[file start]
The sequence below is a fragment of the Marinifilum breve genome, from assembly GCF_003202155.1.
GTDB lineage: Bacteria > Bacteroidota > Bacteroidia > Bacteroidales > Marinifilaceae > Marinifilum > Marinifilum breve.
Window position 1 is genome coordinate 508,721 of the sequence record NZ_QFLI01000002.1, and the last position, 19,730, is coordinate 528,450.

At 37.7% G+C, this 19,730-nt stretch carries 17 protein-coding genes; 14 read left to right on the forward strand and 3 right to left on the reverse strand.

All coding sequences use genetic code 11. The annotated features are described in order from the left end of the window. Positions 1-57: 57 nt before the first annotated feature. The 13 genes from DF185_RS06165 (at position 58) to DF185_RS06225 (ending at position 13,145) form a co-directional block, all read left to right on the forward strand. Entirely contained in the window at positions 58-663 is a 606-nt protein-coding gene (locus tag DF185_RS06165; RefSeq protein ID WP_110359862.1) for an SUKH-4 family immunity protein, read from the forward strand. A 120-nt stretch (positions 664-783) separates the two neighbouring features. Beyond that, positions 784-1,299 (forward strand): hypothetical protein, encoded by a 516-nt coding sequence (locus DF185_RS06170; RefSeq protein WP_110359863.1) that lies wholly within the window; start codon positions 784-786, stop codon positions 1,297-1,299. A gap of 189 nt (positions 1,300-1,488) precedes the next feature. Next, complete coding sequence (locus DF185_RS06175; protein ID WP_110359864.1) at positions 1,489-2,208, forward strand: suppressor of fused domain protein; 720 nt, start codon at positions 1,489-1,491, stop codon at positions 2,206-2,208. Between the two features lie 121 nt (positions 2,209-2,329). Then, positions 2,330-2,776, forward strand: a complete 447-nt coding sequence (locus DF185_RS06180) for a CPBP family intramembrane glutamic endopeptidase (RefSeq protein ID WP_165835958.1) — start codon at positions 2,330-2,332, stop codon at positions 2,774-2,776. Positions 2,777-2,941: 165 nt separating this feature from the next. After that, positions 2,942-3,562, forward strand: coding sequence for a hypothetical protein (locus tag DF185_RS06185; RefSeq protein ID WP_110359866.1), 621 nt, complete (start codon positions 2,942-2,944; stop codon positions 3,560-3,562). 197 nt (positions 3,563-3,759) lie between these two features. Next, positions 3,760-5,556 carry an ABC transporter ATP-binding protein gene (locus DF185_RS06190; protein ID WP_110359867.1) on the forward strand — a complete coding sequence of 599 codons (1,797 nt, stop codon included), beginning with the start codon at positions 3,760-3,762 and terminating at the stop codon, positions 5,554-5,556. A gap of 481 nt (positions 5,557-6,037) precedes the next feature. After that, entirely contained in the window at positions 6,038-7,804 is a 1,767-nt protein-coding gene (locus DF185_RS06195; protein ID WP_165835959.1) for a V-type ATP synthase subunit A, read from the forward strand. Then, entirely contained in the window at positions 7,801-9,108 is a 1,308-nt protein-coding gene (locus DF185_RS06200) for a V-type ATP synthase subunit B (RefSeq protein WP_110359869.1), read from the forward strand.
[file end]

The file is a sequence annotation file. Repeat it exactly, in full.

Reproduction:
The sequence below is a fragment of the Marinifilum breve genome, from assembly GCF_003202155.1.
GTDB lineage: Bacteria > Bacteroidota > Bacteroidia > Bacteroidales > Marinifilaceae > Marinifilum > Marinifilum breve.
Window position 1 is genome coordinate 508,721 of the sequence record NZ_QFLI01000002.1, and the last position, 19,730, is coordinate 528,450.

At 37.7% G+C, this 19,730-nt stretch carries 17 protein-coding genes; 14 read left to right on the forward strand and 3 right to left on the reverse strand.

All coding sequences use genetic code 11. The annotated features are described in order from the left end of the window. Positions 1-57: 57 nt before the first annotated feature. The 13 genes from DF185_RS06165 (at position 58) to DF185_RS06225 (ending at position 13,145) form a co-directional block, all read left to right on the forward strand. Entirely contained in the window at positions 58-663 is a 606-nt protein-coding gene (locus tag DF185_RS06165; RefSeq protein ID WP_110359862.1) for an SUKH-4 family immunity protein, read from the forward strand. A 120-nt stretch (positions 664-783) separates the two neighbouring features. Beyond that, positions 784-1,299 (forward strand): hypothetical protein, encoded by a 516-nt coding sequence (locus DF185_RS06170; RefSeq protein WP_110359863.1) that lies wholly within the window; start codon positions 784-786, stop codon positions 1,297-1,299. A gap of 189 nt (positions 1,300-1,488) precedes the next feature. Next, complete coding sequence (locus DF185_RS06175; protein ID WP_110359864.1) at positions 1,489-2,208, forward strand: suppressor of fused domain protein; 720 nt, start codon at positions 1,489-1,491, stop codon at positions 2,206-2,208. Between the two features lie 121 nt (positions 2,209-2,329). Then, positions 2,330-2,776, forward strand: a complete 447-nt coding sequence (locus DF185_RS06180) for a CPBP family intramembrane glutamic endopeptidase (RefSeq protein ID WP_165835958.1) — start codon at positions 2,330-2,332, stop codon at positions 2,774-2,776. Positions 2,777-2,941: 165 nt separating this feature from the next. After that, positions 2,942-3,562, forward strand: coding sequence for a hypothetical protein (locus tag DF185_RS06185; RefSeq protein ID WP_110359866.1), 621 nt, complete (start codon positions 2,942-2,944; stop codon positions 3,560-3,562). 197 nt (positions 3,563-3,759) lie between these two features. Next, positions 3,760-5,556 carry an ABC transporter ATP-binding protein gene (locus DF185_RS06190; protein ID WP_110359867.1) on the forward strand — a complete coding sequence of 599 codons (1,797 nt, stop codon included), beginning with the start codon at positions 3,760-3,762 and terminating at the stop codon, positions 5,554-5,556. A gap of 481 nt (positions 5,557-6,037) precedes the next feature. After that, entirely contained in the window at positions 6,038-7,804 is a 1,767-nt protein-coding gene (locus DF185_RS06195; protein ID WP_165835959.1) for a V-type ATP synthase subunit A, read from the forward strand. Then, entirely contained in the window at positions 7,801-9,108 is a 1,308-nt protein-coding gene (locus DF185_RS06200) for a V-type ATP synthase subunit B (RefSeq protein WP_110359869.1), read from the forward strand.